But I digress. These see-through templates allowed one to preview house colors with the included color cards. Each set came in a leather case embossed with the Eagle Paint logo. The kids who come to my house in summer asking if I need a paint job (I do) don't bring nothing but an earnest pitch.
Set of Eagle Lead Paint "chips" with Transparent house templates Salesman Sample c. 1945. Collection Jim Linderman
Many years ago a good friend told me the art world works slow. It does indeed. I started collecting antique photographs of folks being washed and saved many years ago. With each one I found and acquired, my desire to share them with others increased. All good things come to he who waits. I was fortunate indeed to find Lance and April Ledbetter at Dust to Digital, they brought a professionalism and respect to the material I could have not have even imagined. Master designers John Hubbard and Rob Millis have recreated my delight finding the photos with every turn of the page. Luc Sante, who has a remarkable acuity for translating visions into text generously provided words I am incapable of. Many others were involved, Lance thanks them in the credits. I am pleased the originals have been accepted into the permanent collection of the International Center of Photography, where, unlike many of the things I have assembled over the years, they will be kept together for all to enjoy. Today, anyone can leave a footprint...all it takes is the ability to hit "send" or "upload"...but to have a physical object as beautiful as the book and CD my friends have produced is a wonderful thing.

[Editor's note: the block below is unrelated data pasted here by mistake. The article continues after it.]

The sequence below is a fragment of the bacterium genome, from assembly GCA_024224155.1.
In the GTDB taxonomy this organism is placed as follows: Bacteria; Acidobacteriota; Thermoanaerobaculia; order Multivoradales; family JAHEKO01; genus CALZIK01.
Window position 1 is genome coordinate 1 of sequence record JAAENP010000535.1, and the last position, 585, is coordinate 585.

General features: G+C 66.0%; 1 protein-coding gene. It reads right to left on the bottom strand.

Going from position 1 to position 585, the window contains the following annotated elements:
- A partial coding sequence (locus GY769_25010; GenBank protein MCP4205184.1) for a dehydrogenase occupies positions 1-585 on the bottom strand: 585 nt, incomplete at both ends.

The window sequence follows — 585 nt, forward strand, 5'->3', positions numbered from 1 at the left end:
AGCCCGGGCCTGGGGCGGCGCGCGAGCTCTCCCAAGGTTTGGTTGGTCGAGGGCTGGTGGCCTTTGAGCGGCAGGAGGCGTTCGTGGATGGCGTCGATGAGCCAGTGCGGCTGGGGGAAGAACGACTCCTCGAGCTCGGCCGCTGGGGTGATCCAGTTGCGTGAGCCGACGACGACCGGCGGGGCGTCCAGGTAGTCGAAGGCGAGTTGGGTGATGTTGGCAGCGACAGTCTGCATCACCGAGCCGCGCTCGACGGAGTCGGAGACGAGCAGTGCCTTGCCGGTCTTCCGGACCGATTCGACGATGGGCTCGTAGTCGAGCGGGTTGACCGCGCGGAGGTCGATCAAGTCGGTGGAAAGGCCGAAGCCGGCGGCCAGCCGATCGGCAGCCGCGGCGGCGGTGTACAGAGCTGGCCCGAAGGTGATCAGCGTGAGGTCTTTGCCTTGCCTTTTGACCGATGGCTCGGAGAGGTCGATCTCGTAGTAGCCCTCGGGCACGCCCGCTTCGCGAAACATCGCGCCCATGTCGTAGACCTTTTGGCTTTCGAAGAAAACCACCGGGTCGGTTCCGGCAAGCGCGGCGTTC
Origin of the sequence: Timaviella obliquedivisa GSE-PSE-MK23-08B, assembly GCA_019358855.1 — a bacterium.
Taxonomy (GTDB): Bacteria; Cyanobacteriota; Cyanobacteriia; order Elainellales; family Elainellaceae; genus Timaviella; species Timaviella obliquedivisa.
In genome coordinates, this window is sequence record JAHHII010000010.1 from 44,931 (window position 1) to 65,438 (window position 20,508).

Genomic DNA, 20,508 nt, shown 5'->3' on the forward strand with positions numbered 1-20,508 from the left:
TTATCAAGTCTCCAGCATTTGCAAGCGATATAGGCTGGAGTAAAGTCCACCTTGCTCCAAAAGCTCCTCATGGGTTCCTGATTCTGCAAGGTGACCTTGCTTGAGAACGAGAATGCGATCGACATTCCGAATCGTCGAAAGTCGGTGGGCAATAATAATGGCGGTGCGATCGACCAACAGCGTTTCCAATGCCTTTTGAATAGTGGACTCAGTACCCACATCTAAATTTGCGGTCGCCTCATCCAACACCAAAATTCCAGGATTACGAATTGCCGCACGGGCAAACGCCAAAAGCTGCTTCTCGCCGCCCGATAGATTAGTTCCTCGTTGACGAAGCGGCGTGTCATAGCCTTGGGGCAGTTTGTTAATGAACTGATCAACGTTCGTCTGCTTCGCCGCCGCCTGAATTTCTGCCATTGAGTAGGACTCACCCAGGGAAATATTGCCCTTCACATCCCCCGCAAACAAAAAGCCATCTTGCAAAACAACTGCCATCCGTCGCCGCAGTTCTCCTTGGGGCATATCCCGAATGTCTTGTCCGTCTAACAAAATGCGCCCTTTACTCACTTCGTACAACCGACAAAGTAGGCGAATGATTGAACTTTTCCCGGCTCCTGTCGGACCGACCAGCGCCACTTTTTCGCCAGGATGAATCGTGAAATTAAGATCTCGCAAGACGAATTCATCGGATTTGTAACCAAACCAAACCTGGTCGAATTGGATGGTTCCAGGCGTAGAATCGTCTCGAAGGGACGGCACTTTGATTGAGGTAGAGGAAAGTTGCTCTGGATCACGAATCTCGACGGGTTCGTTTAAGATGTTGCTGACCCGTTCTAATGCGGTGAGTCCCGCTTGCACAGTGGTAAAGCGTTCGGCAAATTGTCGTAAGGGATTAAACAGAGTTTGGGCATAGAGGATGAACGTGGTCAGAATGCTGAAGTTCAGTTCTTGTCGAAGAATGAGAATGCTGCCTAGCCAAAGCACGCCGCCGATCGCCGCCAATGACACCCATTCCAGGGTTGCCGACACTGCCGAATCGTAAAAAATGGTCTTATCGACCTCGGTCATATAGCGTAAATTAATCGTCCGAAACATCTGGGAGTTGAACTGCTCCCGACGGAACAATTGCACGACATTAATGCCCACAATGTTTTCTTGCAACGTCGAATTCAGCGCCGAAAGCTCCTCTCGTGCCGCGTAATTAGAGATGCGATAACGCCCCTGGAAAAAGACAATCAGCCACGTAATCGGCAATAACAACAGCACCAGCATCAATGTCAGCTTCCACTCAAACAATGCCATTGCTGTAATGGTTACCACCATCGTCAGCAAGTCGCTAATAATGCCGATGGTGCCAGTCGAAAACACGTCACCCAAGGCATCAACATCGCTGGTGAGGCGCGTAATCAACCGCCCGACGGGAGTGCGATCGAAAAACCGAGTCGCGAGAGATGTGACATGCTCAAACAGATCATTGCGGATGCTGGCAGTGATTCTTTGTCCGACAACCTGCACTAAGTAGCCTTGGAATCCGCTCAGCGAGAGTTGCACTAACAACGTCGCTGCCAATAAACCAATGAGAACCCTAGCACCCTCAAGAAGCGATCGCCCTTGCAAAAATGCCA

So, on to the next. I have shoe boxes full and ideas plenty.
"Baptism on the Ohio River, near Cincinnati, Ohio" Azo Real Photo Post Card circa 1910 Collection Jim Linderman
Blind Columbus Ohio Pastor Rev. Alonzo Hall plays accordion over telephone to congregation.
Original Wire Photo 1949 Collection Jim Linderman
Victoria Plaza's moment came against the Rutherford, New York girls baseball team in Spring 1921. The Passaic New Jersey student pitched a no-hitter. When she woke that morning, could she have suspected her photo would be taken against a wall near the dugout? She seems to be handling her momentary fame with considerable style and grace.
Original photo with pencil caption and date stamp, 1921 Collection Jim Linderman
Hand-written on reverse "The boat on this card is made of cement and then covered with broken glass in all colors. Will tell you about the other things made of cement when I see you" Love to all, Marion
Real Photo Post Card c. 1930 Collection Jim Linderman
Here is Earl Steffa Moran taking some time from throwing fabulous parties in the San Fernando Valley and arranging for his work to be shown in prestigious journals of art such as Flirt, Wink and Giggles. Having his paintings licensed for use on advertising cards for Rifkin's Bank Bags and Safety Sacs was also not quite what he had in mind when he was studying at the Art Student's League in Manhattan (a place I once wandered into after shopping at the now closed Coliseum Books on West 57th Street and encountered two nude models chatting near the admissions office) Moran is probably the most prolific pin-up artist of all time. He also discovered and as seen here, painted one Norma Jean Dougherty who later went on to seduce a baseball player and a president. After years of partying and painting, Moran decided to concentrate on his work and began painting more seriously. His subject? I kid you not...Nudes.
Four Advertising price list cards, c. 1945. Collection Jim Linderman